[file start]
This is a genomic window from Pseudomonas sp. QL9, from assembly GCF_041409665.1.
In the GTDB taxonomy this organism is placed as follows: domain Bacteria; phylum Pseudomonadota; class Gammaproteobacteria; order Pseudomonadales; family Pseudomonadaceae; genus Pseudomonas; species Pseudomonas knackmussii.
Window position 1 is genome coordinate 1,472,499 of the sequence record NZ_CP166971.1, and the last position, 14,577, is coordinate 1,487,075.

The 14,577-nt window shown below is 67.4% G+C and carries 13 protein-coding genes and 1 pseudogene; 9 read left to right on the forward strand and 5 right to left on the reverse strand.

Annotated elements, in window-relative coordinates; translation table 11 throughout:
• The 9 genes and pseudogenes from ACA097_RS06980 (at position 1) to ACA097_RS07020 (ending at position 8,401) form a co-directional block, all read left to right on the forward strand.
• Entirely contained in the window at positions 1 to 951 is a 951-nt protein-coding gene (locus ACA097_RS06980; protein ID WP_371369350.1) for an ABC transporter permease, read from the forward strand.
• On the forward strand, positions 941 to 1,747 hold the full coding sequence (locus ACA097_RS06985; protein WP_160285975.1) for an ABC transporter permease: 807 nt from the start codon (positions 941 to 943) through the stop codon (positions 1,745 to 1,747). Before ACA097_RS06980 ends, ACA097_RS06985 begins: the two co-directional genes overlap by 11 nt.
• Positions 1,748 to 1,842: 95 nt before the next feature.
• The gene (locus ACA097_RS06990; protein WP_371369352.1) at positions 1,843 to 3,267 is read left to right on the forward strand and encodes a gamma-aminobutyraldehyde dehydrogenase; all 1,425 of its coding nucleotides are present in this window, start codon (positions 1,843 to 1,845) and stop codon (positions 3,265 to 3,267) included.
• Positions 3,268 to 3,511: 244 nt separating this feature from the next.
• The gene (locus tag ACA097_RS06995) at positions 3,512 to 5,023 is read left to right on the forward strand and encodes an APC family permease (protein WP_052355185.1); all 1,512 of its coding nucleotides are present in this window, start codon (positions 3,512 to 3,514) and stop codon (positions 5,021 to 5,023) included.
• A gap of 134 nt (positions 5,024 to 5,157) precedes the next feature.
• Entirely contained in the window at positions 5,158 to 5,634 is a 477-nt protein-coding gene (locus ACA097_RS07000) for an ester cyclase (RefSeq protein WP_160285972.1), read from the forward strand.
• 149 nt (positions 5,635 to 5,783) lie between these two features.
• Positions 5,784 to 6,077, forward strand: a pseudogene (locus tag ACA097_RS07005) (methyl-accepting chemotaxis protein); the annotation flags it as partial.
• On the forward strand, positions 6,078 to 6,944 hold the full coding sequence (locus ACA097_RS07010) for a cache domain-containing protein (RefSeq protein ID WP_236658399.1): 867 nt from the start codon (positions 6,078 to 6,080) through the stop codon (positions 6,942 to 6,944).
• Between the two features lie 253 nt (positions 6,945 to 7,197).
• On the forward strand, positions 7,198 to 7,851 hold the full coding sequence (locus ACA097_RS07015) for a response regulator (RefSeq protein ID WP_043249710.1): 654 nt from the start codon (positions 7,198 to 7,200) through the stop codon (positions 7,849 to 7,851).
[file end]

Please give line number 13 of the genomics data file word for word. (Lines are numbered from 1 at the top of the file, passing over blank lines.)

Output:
• A gap of 134 nt (positions 5,024 to 5,157) precedes the next feature.